Cambodia admits first asylum-seekers under Australia deal

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NEW HOME  A refugee (3rd R) held under Australian custody in the Central Pacific island of Nauru is escorted by Cambodian police following his arrival at the Phnom Penh International airport on June 4, 2015. Cambodia received its first batch of asylum seekers from Australian custody on June 4 as part of a controversial deal between the two countries that has triggered widespread international criticism. AFP PHOTO

NEW HOME
A refugee (3rd R) held under Australian custody in the Central Pacific island of Nauru is escorted by Cambodian police following his arrival at the Phnom Penh International airport on June 4, 2015. Cambodia received its first batch of asylum seekers from Australian custody on June 4 as part of a controversial deal between the two countries that has triggered widespread international criticism. AFP PHOTO

PHNOM PENH: Cambodia received its first batch of asylum-seekers from Australian custody Thursday as part of a widely criticized deal between the two countries.

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The refugees—three Iranians and one ethnic Rohingya from Myanmar—were flown into Phnom Penh, the capital of one of Southeast Asia’s poorest nations with a weak record for upholding human rights.

“They have arrived now, and we already handed them to the IOM,” Chhay Bonna, the airport’s chief immigration officer told AFP, referring to the International Organization for Migration which is tasked with helping the four settle into their new home.

The refugees, three men and one woman, were greeted by Cambodian immigration officials and representatives from Australia’s embassy at the VIP section of Phnom Penh’s airport, an AFP reporter on the scene said.

In a statement the IOM said the group were being taken to temporary accommodation in the Cambodian capital where they would undergo language training as well as “cultural and social orientation”.

“They’re here, they’re healthy and we ask for privacy for them,” IOM regional spokesman Joe Lowry told AFP.

Under Canberra’s hard-line immigration policy, asylum-seekers who arrive by boat are denied resettlement in Australia and sent to Papua New Guinea and Nauru, even if they are genuine refugees.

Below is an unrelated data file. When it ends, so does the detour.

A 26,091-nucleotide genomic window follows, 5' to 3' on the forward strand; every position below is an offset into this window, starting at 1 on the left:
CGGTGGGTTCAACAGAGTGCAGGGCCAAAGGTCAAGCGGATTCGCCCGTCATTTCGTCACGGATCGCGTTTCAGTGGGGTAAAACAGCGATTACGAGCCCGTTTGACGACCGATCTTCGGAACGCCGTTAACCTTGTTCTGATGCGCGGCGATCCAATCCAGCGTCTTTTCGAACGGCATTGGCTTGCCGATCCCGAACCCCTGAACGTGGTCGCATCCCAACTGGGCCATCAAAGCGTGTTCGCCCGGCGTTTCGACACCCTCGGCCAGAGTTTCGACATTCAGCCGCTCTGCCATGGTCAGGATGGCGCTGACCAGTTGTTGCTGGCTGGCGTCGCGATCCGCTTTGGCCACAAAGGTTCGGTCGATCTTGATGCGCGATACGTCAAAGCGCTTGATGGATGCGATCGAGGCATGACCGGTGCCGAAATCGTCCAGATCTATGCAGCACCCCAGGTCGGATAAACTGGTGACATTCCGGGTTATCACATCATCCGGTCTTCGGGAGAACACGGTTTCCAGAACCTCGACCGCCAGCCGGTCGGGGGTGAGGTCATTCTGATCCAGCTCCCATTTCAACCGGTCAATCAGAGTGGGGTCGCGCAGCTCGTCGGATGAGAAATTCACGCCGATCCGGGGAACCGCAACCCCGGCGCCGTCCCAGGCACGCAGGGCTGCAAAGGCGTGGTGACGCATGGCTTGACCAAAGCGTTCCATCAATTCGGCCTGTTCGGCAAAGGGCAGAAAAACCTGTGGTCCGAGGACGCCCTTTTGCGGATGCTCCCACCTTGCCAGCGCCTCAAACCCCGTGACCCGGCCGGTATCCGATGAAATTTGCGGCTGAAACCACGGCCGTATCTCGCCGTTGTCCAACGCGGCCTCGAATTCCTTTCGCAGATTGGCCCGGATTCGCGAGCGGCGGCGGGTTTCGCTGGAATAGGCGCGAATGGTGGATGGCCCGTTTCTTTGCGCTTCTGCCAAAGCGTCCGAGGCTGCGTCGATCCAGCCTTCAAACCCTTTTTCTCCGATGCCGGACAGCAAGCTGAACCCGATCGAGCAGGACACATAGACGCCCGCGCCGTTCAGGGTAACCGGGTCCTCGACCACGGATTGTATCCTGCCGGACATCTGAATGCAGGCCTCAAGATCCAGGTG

The deal was inked last September to allow those granted refugee status in Nauru to permanently resettle in Cambodia.

Under the agreement Cambodia will accept Australia’s unwanted refugees in return for millions of dollars of aid over the next four years. Canberra will cover all direct costs of the settlement arrangement.

The UN has condemned the deal, while refugee advocates said asylum-seekers do not want to be sent to Cambodia.

Cambodia has also been criticized for its own record of helping refugees, including Vietnamese Montagnards who are often deported.

The mainly Christian ethnic minorities in Vietnam’s mountainous Central Highlands have crossed the border to Cambodia in recent years to escape discrimination.

Rights groups hit out Thursday at the move to ship the first set of refugees to Cambodia under the deal with Australia.

“Cambodia clearly has no will or capacity to integrate refugees permanently into Cambodian society,” Phil Robertson, from Human Rights Watch said.

“These four refugees are essentially human guinea pigs in an Australian experiment that ignores the fact that Cambodia has not integrated other refugees and has already sent Montagnards and Uighur asylum seekers back into harm’s way in Vietnam and China.”

In a statement Amnesty International Australia said Cambodia’s track record of protecting asylum-seekers was “poor” and called on Canberra to “cease the transfer of asylum seekers and refugees to third countries where they are not adequately protected from human rights abuses”.

A spokesman for the Australian Immigration Minister Peter Dutton said Thursday he would not be commenting on the transfer.

The arrival of the four refugees in Cambodia comes as Southeast Asia struggles to handle a migrant crisis that has seen boatloads of persecuted Rohingya migrants and poor Bangladeshis arrive in Thailand, Indonesia and Malaysia.

AFP

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